Here’s hoping the rest of this transition will be as easy as it was tonight.

Tuesday, July 15, 2008

Required Reading

This article in the New York Times about Erik Camayd-Freixas is required reading--for interpreters, for anyone interested in our justice system or in immigration, for everyone.

Like Mr. Camayd-Freixas, I am a federal court interpreter. The article hit so close to home that I haven’t stopped thinking about it since I read it last Wednesday, and I still haven't quite been able to sort out how I feel.

I’m reluctant to blog about it, but it’s a fascinating article. There’s a follow-up editorial here.

Sunday, July 13, 2008

Budget? What Budget?

I was feeling a little (and only a little) sorry for myself today, stuck inside in front of the computer when I could have been outside (or inside, really) doing something else.

So I placed an order for some books for the boys on Amazon. I'd been trying to fight the urge for a long time and finally caved in, budget be damned.

My order:

Abuelita fue al mercado
Cha-cha-cha en la selva

We own a couple of other books from Barefoot Books, and they're huge hits. So I have high hopes for these.

Gathering the Sun: An Alphabet In Spanish And English

I love Alma Flor Ada. Period.

Las pulgas no vuelan

I forget how I heard of it, but it sounded interesting.

¡Hola! que me lleva la ola

Because the boys love children's poetry in Spanish. So do I--and I swear it's boosted my vocabulary. We have a couple of wonderful books of poetry, and I also have high hopes for this one as well.

Total damage done (love the 4-for-3 promotion on Amazon): About $30. Makes me feel a little better about staying inside.

I'd Suspected This for a Long Time

Now I know for sure that I’m too lowbrow for the New Yorker, because I just cannot see how this is sophisticated political satire. I'm not even feeling deeply offended or indignant, just confused. Because...why?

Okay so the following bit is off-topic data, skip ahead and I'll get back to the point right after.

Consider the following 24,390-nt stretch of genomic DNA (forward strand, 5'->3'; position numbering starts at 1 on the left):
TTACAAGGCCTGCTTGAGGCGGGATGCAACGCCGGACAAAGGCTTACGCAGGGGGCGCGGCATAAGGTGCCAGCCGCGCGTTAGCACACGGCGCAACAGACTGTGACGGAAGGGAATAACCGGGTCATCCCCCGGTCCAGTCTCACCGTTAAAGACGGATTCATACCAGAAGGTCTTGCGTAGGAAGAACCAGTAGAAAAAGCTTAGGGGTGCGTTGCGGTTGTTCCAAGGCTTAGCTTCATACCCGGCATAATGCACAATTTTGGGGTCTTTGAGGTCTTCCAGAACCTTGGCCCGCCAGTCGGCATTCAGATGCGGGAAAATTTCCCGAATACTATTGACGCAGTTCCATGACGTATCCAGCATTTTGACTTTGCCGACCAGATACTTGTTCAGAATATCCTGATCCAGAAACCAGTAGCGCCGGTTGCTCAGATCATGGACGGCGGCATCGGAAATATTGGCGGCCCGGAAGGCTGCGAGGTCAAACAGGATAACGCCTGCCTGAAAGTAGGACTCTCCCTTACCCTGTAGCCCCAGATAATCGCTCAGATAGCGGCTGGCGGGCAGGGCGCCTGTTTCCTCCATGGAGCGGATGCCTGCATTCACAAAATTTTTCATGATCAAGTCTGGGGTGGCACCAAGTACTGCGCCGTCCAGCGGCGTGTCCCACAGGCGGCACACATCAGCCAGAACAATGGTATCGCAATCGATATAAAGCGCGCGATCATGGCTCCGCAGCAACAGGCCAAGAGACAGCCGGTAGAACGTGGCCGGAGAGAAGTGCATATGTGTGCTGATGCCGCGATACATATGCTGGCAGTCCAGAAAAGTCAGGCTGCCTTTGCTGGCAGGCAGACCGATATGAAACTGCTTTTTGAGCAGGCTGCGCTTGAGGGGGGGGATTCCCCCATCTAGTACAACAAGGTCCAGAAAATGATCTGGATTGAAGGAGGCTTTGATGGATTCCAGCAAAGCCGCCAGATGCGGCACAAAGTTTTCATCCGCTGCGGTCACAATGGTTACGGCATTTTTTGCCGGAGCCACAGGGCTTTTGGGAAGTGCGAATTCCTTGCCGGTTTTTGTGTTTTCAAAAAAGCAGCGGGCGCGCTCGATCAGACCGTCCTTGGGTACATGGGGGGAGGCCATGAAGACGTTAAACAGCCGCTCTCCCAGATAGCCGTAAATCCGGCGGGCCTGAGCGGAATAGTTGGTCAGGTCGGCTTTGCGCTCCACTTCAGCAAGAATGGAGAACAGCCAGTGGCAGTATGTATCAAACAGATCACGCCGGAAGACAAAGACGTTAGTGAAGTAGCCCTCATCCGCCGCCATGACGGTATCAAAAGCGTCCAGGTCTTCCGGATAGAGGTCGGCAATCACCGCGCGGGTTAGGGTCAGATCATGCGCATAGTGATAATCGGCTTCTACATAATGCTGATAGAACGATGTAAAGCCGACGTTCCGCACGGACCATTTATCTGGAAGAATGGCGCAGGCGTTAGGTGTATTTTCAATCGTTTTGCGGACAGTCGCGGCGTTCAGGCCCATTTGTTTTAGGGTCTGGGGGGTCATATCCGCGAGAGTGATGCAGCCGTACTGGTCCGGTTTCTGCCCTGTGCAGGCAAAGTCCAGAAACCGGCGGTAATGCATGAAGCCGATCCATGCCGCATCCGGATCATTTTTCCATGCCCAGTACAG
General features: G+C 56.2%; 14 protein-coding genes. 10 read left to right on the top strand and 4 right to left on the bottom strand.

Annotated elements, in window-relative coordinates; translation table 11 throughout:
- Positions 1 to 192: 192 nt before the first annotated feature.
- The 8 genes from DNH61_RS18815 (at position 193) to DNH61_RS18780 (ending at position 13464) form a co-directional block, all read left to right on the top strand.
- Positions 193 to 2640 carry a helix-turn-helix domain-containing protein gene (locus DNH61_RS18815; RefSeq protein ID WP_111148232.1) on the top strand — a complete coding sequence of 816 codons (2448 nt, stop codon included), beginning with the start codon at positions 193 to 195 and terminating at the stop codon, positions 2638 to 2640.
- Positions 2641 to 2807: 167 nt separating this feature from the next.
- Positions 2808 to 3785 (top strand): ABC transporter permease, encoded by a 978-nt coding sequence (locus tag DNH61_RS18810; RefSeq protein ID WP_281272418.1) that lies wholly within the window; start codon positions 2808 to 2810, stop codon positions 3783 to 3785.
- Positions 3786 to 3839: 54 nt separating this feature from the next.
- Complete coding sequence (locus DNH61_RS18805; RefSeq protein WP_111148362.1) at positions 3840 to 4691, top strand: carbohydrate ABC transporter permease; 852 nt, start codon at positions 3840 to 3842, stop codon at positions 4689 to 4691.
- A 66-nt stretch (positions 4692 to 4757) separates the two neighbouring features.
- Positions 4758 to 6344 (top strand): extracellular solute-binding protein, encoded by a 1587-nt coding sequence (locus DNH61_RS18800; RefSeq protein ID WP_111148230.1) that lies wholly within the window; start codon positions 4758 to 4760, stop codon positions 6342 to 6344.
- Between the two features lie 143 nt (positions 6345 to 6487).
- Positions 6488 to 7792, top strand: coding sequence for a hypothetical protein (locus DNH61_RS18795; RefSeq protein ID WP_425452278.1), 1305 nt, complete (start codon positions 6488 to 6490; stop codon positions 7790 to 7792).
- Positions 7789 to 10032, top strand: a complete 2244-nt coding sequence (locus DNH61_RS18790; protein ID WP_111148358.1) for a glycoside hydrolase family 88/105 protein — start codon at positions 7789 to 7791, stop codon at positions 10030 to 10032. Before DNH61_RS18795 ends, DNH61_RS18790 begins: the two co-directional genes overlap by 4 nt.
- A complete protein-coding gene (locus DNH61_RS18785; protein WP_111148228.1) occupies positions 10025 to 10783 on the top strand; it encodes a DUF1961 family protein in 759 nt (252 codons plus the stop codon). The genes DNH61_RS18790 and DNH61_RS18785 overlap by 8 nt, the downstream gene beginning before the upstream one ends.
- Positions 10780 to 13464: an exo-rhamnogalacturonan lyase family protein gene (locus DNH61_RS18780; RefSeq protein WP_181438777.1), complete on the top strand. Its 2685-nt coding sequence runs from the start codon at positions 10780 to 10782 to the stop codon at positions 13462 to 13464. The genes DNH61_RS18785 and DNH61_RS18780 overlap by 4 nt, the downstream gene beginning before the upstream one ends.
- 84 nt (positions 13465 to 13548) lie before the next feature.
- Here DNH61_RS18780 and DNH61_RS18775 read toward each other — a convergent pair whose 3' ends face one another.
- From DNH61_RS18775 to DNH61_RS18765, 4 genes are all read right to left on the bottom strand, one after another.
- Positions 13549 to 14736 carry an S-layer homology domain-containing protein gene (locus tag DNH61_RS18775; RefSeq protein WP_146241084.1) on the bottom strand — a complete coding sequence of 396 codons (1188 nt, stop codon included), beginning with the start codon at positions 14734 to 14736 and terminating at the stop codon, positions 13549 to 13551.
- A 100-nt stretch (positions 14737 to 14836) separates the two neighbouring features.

I’ll be in the corner reading the Family Circus or something.

YouTube Break

And now, the "One Semester of Spanish Love Song."

Because I'm curious to see how hard it is to embed video in my blog. And because this cracks me up every time I watch it.

Back to work for me.

Au revoir.

Home Alone

P and the boys are visiting his parents for the weekend. For the first time in three years or so, I am home alone.

I had many, many plans for the weekend. I would watch Netflix movies. I would rent a machine and clean our furniture, which has seen our boys grow from newborns to toddlers and is much the worse for wear. I would spend time in the kitchen, make and even freeze my favorite muffins and granola bars so that I'd have plenty around for us to grab for breakfast in the mornings. I would organize the office, clean out the boxes that are stacked along one wall. Our nanny would work one day and help me scrub the place from top to bottom, and it would be clean for the first time ever. I would sleep in the mornings until I could sleep no more. I would blog to my heart's content. I would sneak in a matinee, at one of the multiplexes at an outlet mall, even, not just our local theater.

Instead, I got work that was too good to turn down. Damn you, work that is too good to turn down! The crappy offers, I can pass up in a heartbeat, but you, never. Even if it means giving up my weekend. So the place is still a mess, and the Sunday Post I bought this morning is on the couch, neatly folded and unread.

It's still good. I am still alone. It's still quiet. I have set aside some time to do a few things, I took a long bath last night, and I am enjoying the unfamiliar feeling of not having anyone else around.

Did I mention it's quiet? I'm liking that, quite a bit.